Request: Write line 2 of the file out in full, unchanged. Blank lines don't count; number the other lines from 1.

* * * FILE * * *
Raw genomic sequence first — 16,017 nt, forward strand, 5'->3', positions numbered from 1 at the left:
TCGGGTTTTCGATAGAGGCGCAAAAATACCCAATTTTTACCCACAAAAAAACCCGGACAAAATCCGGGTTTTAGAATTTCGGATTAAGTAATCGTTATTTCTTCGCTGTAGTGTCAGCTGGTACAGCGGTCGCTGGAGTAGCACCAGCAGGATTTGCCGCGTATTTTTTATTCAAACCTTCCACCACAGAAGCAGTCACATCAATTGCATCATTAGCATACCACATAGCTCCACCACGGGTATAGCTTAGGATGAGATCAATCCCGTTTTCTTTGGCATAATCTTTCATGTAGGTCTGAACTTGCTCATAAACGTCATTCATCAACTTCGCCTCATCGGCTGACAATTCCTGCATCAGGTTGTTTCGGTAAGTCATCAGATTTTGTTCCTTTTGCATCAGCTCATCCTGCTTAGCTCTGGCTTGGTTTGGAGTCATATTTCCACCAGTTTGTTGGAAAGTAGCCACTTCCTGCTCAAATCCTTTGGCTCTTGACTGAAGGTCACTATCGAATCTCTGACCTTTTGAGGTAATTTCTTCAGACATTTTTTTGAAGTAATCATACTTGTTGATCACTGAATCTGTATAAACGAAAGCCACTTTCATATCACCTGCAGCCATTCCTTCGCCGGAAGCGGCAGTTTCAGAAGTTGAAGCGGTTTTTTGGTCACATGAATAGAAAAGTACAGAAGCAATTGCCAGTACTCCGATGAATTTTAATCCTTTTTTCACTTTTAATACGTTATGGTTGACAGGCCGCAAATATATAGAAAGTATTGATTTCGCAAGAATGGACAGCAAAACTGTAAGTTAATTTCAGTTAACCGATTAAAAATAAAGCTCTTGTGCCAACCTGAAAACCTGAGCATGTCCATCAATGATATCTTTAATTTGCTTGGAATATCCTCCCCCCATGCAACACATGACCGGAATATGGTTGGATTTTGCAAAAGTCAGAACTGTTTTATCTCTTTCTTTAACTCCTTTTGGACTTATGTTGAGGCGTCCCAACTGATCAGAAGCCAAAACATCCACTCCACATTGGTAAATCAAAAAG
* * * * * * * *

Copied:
TCGGGTTTTCGATAGAGGCGCAAAAATACCCAATTTTTACCCACAAAAAAACCCGGACAAAATCCGGGTTTTAGAATTTCGGATTAAGTAATCGTTATTTCTTCGCTGTAGTGTCAGCTGGTACAGCGGTCGCTGGAGTAGCACCAGCAGGATTTGCCGCGTATTTTTTATTCAAACCTTCCACCACAGAAGCAGTCACATCAATTGCATCATTAGCATACCACATAGCTCCACCACGGGTATAGCTTAGGATGAGATCAATCCCGTTTTCTTTGGCATAATCTTTCATGTAGGTCTGAACTTGCTCATAAACGTCATTCATCAACTTCGCCTCATCGGCTGACAATTCCTGCATCAGGTTGTTTCGGTAAGTCATCAGATTTTGTTCCTTTTGCATCAGCTCATCCTGCTTAGCTCTGGCTTGGTTTGGAGTCATATTTCCACCAGTTTGTTGGAAAGTAGCCACTTCCTGCTCAAATCCTTTGGCTCTTGACTGAAGGTCACTATCGAATCTCTGACCTTTTGAGGTAATTTCTTCAGACATTTTTTTGAAGTAATCATACTTGTTGATCACTGAATCTGTATAAACGAAAGCCACTTTCATATCACCTGCAGCCATTCCTTCGCCGGAAGCGGCAGTTTCAGAAGTTGAAGCGGTTTTTTGGTCACATGAATAGAAAAGTACAGAAGCAATTGCCAGTACTCCGATGAATTTTAATCCTTTTTTCACTTTTAATACGTTATGGTTGACAGGCCGCAAATATATAGAAAGTATTGATTTCGCAAGAATGGACAGCAAAACTGTAAGTTAATTTCAGTTAACCGATTAAAAATAAAGCTCTTGTGCCAACCTGAAAACCTGAGCATGTCCATCAATGATATCTTTAATTTGCTTGGAATATCCTCCCCCCATGCAACACATGACCGGAATATGGTTGGATTTTGCAAAAGTCAGAACTGTTTTATCTCTTTCTTTAACTCCTTTTGGACTTATGTTGAGGCGTCCCAACTGATCAGAAGCCAAAACATCCACTCCACATTGGTAAATCAAAAAG